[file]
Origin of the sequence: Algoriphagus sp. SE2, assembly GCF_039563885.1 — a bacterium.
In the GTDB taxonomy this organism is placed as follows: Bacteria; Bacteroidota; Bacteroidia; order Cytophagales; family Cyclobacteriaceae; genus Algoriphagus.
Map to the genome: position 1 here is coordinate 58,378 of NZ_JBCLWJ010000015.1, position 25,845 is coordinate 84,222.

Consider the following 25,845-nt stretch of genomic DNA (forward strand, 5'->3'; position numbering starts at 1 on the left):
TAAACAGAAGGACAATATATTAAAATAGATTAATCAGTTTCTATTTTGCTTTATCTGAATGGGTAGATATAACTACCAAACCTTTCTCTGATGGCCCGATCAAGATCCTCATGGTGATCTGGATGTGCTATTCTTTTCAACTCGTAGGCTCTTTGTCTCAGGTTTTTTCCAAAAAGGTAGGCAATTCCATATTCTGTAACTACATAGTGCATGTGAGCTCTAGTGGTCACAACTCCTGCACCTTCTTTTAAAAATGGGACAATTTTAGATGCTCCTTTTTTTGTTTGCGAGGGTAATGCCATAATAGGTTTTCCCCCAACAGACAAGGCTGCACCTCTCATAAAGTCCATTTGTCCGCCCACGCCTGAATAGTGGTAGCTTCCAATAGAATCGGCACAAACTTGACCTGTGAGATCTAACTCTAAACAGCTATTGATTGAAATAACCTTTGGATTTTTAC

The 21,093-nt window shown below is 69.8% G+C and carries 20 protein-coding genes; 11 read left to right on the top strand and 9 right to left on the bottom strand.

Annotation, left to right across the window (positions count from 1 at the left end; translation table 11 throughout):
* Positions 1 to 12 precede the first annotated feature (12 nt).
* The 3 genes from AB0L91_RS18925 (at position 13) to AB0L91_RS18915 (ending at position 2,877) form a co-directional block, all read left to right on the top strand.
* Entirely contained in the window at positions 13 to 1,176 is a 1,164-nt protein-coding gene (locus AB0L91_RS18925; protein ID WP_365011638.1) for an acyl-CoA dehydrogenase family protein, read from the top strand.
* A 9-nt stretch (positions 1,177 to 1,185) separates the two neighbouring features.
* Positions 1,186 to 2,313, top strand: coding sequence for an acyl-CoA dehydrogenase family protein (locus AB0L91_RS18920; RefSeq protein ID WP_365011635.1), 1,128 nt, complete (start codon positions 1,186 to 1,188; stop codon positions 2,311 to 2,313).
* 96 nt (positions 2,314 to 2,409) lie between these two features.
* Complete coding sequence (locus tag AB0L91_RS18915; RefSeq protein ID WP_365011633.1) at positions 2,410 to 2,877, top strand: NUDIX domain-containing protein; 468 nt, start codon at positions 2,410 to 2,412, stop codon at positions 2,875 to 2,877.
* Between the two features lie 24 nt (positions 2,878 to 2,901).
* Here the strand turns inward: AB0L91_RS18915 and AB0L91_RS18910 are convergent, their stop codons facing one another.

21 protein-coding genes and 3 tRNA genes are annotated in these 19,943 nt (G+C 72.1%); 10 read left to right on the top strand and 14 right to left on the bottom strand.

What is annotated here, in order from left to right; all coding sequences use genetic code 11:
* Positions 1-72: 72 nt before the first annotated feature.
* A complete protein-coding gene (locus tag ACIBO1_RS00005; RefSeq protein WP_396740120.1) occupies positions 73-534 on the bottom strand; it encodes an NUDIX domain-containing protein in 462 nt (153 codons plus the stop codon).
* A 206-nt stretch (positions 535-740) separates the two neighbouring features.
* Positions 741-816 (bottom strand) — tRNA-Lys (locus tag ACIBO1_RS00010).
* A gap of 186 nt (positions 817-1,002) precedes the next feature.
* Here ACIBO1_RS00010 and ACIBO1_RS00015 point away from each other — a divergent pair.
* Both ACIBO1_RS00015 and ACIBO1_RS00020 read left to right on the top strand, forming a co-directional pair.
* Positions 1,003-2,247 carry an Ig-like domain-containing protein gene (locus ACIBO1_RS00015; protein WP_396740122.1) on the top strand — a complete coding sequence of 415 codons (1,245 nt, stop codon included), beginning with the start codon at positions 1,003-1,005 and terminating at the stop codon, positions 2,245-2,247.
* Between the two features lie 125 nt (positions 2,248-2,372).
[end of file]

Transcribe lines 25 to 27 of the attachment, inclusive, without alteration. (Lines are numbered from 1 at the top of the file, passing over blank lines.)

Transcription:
* Both ACIBO1_RS00015 and ACIBO1_RS00020 read left to right on the top strand, forming a co-directional pair.
* Positions 1,003-2,247 carry an Ig-like domain-containing protein gene (locus ACIBO1_RS00015; protein WP_396740122.1) on the top strand — a complete coding sequence of 415 codons (1,245 nt, stop codon included), beginning with the start codon at positions 1,003-1,005 and terminating at the stop codon, positions 2,245-2,247.
* Between the two features lie 125 nt (positions 2,248-2,372).